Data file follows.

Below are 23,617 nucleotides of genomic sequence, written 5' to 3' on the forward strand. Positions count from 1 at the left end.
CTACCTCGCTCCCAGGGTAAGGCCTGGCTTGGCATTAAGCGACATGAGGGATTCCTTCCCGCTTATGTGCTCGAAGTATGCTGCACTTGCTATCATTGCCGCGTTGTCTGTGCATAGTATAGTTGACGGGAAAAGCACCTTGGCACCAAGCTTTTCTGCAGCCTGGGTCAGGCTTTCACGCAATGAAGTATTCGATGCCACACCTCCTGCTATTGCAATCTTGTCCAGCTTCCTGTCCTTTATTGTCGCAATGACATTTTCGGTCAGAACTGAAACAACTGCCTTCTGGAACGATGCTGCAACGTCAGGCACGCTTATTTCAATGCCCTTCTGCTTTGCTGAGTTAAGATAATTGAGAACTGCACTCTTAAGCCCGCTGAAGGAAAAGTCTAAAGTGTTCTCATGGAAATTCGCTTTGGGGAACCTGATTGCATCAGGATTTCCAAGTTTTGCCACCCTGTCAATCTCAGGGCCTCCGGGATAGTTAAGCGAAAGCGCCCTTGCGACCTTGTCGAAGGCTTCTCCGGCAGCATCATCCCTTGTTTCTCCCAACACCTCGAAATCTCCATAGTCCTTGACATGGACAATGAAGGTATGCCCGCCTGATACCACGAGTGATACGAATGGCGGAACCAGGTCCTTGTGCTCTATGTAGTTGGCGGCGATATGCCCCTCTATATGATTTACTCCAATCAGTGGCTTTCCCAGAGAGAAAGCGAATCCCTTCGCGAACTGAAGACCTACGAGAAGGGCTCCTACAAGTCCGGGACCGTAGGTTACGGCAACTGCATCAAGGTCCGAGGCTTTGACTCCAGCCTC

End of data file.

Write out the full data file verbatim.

Below are 23,617 nucleotides of genomic sequence, written 5' to 3' on the forward strand. Positions count from 1 at the left end.
CTACCTCGCTCCCAGGGTAAGGCCTGGCTTGGCATTAAGCGACATGAGGGATTCCTTCCCGCTTATGTGCTCGAAGTATGCTGCACTTGCTATCATTGCCGCGTTGTCTGTGCATAGTATAGTTGACGGGAAAAGCACCTTGGCACCAAGCTTTTCTGCAGCCTGGGTCAGGCTTTCACGCAATGAAGTATTCGATGCCACACCTCCTGCTATTGCAATCTTGTCCAGCTTCCTGTCCTTTATTGTCGCAATGACATTTTCGGTCAGAACTGAAACAACTGCCTTCTGGAACGATGCTGCAACGTCAGGCACGCTTATTTCAATGCCCTTCTGCTTTGCTGAGTTAAGATAATTGAGAACTGCACTCTTAAGCCCGCTGAAGGAAAAGTCTAAAGTGTTCTCATGGAAATTCGCTTTGGGGAACCTGATTGCATCAGGATTTCCAAGTTTTGCCACCCTGTCAATCTCAGGGCCTCCGGGATAGTTAAGCGAAAGCGCCCTTGCGACCTTGTCGAAGGCTTCTCCGGCAGCATCATCCCTTGTTTCTCCCAACACCTCGAAATCTCCATAGTCCTTGACATGGACAATGAAGGTATGCCCGCCTGATACCACGAGTGATACGAATGGCGGAACCAGGTCCTTGTGCTCTATGTAGTTGGCGGCGATATGCCCCTCTATATGATTTACTCCAATCAGTGGCTTTCCCAGAGAGAAAGCGAATCCCTTCGCGAACTGAAGACCTACGAGAAGGGCTCCTACAAGTCCGGGACCGTAGGTTACGGCAACTGCATCAAGGTCCGAGGCTTTGACTCCAGCCTC